Curriculum Filter Results

Visual Aid: Images of Animals in Hibernation

Take this one-page quality visual aid out with you on your late fall or winter hike. Students will love to look for burrows, dens, scratchings, tracks and traces of animals when outside. Have students make burrows or dens using snow, branches, leaves, or bring a tarp - then they will be able to become animals, imagining a shelter in the woods.

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Great Lakes Literacy Principles:
5. The Great Lakes support a broad diversity of life and ecosystems.


Published by jamiezak | No comments | View curriculum with discussion

Web Directory: Lake Superior Watershed Research Project

An incomplete list of sources for student research projects.

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Great Lakes Literacy Principles:
1. The Great Lakes, bodies of fresh water with many features, are connected to each other and to the world ocean.
2. Natural forces formed the Great Lakes; the lakes continue to shape the features of their watershed.
3. The Great Lakes influence local and regional weather and climate.
4. Water makes Earth habitable; fresh water sustains life on land. :
5. The Great Lakes support a broad diversity of life and ecosystems.
6. The Great Lakes and humans in their watersheds are inextricably interconnected.
7. Much remains to be learned about the Great Lakes.
8. The Great Lakes are socially, economically, and environmentally significant to the region, the nation and the planet.


Published by jamiezak | No comments | View curriculum with discussion

Aquatic Vertebrates: Who am I? Game

There are 5 critters from the Lake Superior watershed just waiting to meet you! A series of characteristics are read aloud, while guesses are taken, then the aquatic vertebrate is revealed.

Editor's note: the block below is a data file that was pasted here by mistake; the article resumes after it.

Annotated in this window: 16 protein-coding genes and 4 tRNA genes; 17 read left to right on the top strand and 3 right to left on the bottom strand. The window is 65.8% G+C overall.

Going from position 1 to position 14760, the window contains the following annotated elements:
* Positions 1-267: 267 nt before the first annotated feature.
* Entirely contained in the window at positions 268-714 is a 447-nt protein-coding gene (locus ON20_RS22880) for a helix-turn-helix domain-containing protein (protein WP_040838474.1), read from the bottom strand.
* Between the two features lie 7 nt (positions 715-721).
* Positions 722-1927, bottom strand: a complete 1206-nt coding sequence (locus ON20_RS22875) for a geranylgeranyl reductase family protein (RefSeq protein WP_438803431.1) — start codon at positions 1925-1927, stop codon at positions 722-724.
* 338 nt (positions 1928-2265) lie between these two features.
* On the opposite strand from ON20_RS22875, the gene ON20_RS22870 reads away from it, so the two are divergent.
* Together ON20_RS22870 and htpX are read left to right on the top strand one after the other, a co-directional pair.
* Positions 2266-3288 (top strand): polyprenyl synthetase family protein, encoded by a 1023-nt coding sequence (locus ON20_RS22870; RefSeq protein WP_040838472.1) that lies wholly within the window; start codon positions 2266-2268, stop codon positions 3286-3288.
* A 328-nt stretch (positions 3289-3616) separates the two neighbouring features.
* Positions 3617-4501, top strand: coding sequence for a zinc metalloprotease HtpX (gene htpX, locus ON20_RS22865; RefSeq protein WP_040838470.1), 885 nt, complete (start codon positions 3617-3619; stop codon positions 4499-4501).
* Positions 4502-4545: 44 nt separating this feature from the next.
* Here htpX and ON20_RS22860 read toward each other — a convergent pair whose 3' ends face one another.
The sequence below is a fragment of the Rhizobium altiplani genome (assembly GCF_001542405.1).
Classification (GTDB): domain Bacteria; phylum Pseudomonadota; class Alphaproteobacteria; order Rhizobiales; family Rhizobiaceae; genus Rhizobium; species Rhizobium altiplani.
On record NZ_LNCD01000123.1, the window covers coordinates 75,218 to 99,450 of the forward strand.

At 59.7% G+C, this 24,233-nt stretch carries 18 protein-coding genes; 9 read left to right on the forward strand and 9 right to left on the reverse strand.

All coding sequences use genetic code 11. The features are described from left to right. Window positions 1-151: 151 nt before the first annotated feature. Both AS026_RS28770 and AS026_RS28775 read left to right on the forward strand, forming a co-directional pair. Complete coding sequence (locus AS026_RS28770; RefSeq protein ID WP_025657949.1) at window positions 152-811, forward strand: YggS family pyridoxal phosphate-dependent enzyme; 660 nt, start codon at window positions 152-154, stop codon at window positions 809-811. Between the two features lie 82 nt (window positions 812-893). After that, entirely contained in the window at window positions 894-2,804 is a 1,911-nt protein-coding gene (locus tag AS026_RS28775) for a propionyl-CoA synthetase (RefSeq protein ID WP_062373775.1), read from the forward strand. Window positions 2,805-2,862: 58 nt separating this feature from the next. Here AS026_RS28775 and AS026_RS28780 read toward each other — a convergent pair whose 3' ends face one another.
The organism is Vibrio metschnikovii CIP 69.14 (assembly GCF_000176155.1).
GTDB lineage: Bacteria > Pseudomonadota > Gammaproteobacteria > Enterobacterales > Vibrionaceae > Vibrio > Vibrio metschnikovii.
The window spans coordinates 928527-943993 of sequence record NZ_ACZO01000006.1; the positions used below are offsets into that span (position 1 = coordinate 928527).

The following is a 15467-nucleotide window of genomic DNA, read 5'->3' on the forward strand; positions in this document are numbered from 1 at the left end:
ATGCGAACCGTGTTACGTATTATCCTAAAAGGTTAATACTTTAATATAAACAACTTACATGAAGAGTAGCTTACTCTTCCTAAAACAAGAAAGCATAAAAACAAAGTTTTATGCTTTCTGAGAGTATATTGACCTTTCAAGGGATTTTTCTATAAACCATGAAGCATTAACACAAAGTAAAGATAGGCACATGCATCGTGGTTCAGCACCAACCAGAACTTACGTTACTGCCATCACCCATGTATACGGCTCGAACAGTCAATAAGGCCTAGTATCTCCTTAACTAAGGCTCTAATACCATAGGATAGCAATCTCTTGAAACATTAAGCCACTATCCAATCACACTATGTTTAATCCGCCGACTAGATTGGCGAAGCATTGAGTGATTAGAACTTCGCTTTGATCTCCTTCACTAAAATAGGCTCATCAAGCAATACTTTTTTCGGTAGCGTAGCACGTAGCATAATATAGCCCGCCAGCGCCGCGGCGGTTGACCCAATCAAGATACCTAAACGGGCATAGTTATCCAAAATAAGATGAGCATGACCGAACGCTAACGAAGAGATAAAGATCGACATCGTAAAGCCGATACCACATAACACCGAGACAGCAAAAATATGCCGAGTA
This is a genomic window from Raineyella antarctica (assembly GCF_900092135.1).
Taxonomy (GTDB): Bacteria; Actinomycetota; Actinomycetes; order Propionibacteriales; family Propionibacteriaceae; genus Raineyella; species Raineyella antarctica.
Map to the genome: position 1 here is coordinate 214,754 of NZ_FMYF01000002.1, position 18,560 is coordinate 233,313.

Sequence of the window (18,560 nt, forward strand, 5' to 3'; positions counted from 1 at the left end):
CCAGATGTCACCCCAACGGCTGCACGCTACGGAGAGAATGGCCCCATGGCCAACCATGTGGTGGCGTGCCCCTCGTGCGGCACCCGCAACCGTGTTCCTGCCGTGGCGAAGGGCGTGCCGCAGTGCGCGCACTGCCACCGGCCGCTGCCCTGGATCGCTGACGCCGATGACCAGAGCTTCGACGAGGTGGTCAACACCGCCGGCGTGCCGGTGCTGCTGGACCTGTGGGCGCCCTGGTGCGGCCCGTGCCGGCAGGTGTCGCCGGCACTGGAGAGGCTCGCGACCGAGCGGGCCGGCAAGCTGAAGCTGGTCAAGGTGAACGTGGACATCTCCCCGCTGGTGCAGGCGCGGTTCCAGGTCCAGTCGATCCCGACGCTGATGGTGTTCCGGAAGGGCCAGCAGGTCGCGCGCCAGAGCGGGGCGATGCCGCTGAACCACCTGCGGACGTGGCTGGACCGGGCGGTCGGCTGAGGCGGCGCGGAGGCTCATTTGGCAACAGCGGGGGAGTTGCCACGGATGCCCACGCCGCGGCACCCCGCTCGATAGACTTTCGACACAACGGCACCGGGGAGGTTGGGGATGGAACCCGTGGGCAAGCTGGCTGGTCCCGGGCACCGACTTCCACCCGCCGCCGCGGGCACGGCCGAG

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Subject Areas: ,
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Great Lakes Literacy Principles:
5. The Great Lakes support a broad diversity of life and ecosystems.


Published by jamiezak | No comments | View curriculum with discussion

Great Lakes Aquarium – Research Prompts

The attachments below are a "student copy" and a "teacher copy" of a guide to each exhibit at the Great Lakes Aquarium in Duluth, MN. One purpose of this resource is as a school research project kick-off for students and their teacher. Another is developing a teaching unit, using student inquiry as your guide. This resource may also be used for digging in deeper to the exhibits through teacher-guided discussion, partner-group discussion, or individual reflection.

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Subject Areas: , ,
Grade Levels: , ,
Topics: , , , , , , ,

Great Lakes Literacy Principles:
1. The Great Lakes, bodies of fresh water with many features, are connected to each other and to the world ocean.
2. Natural forces formed the Great Lakes; the lakes continue to shape the features of their watershed.
3. The Great Lakes influence local and regional weather and climate.
4. Water makes Earth habitable; fresh water sustains life on land. :
5. The Great Lakes support a broad diversity of life and ecosystems.
6. The Great Lakes and humans in their watersheds are inextricably interconnected.
7. Much remains to be learned about the Great Lakes.